Corporate threats are not a new phenomenon, but tracking the actual number of occurrences and their severity is nearly impossible. In reality, most employees who find themselves in such situations do not want to risk the loss of their livelihoods—no matter how tenuous—and simply say nothing.
The problem with corporate threats, outside of the obvious legal and ethical dilemmas, is that they isolate the employee. Threatened with the loss of a job or severance package by management, the employee may think that there is no other recourse than to accept the situation and maintain silence.
From a corporate perspective, silencing an employee in such a way maintains a semblance of control. The worker is forced to accomplish needed tasks before exiting the company, and in return, he or she is remunerated for that effort.
However, being backed into a corner breeds resentment, which can sometimes result in retaliatory measures by the employee. One of the most frequently chosen means of retaliation is to wait until after receiving the benefits owed and leaving the company, then going to the press with a story of mistreatment. This kind of adverse publicity serves only to tarnish the company’s image.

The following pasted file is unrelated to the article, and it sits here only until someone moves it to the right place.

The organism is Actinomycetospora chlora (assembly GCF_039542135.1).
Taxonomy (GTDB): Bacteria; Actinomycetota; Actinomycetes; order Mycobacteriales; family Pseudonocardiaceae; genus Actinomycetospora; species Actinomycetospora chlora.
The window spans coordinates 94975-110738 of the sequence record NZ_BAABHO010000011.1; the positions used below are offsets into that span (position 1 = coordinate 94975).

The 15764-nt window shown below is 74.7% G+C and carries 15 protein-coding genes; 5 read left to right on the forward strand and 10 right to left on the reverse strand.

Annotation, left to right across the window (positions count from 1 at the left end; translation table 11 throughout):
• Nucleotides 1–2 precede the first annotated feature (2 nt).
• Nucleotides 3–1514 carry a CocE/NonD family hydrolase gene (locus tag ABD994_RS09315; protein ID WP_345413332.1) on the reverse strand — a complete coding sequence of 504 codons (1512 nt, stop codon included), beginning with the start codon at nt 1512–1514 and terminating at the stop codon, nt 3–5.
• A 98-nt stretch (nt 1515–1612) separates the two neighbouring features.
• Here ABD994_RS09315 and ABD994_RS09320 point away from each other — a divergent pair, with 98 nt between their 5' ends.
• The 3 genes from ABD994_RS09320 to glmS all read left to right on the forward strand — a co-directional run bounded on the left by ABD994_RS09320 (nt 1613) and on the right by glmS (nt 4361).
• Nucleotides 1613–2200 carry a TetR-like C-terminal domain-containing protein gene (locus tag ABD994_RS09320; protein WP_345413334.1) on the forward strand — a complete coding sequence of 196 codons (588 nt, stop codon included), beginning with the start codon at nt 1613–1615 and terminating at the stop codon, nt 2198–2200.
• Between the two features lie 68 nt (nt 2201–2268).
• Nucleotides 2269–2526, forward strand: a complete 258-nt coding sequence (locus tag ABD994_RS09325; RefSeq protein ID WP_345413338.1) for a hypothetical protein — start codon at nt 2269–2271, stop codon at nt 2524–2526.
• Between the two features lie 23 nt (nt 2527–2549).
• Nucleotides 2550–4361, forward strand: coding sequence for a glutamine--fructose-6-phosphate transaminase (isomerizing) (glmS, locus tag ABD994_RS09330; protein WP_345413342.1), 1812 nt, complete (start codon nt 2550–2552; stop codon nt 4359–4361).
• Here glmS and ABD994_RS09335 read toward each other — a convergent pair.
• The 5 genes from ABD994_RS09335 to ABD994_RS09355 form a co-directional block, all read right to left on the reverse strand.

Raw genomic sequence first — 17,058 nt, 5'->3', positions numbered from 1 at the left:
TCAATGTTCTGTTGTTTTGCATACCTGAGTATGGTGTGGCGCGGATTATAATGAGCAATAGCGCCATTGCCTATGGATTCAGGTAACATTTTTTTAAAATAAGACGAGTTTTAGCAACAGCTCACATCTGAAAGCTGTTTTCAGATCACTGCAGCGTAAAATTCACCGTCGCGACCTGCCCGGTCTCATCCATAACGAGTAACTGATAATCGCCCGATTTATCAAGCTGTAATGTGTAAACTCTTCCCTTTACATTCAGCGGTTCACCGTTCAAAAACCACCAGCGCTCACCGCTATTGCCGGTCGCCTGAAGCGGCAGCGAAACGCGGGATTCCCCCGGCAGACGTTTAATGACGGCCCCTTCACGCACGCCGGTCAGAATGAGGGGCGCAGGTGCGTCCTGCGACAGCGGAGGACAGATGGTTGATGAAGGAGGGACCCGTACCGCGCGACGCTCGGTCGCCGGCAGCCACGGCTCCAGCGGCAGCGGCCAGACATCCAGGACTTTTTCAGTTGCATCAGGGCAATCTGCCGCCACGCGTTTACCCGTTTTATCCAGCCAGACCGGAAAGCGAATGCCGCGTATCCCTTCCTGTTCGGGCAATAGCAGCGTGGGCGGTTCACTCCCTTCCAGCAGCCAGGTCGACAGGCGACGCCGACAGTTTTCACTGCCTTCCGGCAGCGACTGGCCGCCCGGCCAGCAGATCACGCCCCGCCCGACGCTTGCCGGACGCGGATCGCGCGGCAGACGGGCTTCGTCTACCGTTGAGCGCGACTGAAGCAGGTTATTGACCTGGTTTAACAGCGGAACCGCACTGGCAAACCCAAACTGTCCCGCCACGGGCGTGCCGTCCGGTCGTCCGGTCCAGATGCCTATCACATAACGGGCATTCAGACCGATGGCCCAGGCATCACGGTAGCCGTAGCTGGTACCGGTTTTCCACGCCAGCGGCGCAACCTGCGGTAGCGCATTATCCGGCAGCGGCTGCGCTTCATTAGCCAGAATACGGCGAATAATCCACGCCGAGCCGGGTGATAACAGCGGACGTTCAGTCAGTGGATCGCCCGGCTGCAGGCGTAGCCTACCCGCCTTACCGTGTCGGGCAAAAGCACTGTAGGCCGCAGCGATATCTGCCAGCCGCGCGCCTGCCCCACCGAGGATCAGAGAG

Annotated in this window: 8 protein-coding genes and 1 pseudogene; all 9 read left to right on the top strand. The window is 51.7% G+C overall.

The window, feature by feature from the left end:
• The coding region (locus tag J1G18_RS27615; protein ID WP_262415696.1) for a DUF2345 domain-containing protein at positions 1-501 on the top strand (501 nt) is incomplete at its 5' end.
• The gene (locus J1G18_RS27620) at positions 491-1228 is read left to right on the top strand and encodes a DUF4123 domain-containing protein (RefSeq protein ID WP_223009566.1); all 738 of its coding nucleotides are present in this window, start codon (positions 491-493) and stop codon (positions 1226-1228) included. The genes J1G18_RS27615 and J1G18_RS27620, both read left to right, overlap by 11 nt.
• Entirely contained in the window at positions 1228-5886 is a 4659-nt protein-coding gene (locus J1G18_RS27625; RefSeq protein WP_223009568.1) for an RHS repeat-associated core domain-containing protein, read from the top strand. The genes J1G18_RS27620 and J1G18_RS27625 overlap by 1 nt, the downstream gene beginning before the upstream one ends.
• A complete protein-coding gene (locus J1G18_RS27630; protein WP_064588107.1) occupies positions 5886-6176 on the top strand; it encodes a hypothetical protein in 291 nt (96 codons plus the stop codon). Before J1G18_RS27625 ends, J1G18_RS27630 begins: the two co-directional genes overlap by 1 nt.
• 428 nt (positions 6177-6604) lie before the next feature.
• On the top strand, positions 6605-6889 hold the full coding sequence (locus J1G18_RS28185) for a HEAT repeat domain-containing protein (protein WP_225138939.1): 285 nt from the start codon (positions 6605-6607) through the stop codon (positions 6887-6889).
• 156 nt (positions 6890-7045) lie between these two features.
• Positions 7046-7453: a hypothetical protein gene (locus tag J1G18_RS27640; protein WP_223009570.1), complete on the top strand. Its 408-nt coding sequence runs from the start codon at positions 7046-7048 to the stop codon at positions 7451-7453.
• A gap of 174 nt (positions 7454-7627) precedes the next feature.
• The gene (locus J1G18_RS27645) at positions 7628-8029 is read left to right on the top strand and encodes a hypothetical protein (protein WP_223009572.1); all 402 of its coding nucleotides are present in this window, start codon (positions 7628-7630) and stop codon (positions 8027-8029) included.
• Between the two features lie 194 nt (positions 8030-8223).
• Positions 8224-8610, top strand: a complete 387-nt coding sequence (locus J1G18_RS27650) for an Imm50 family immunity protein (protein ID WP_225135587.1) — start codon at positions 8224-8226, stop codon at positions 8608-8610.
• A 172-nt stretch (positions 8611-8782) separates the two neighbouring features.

Because security has no direct control over senior officials, the department’s only recourse is to carefully watch employees and try to mitigate any danger. For example, security must be aware of when employees are leaving and whether they have been fired or are leaving voluntarily. Then, security managers must watch for any threatening behavior from that former worker by giving guards a list of anyone terminated, with photos. The list should be updated daily.
Policies such as those discussed here engender worker hostility that creates fertile ground for retaliatory measures and perhaps deadly violence. Security professionals may not be able to convince management to discontinue such policies, but they can and must raise awareness of the risks they create and take steps to mitigate them whenever they arise.
Eric Harne is president of Harne and Associates in Dillsburg, Pennsylvania.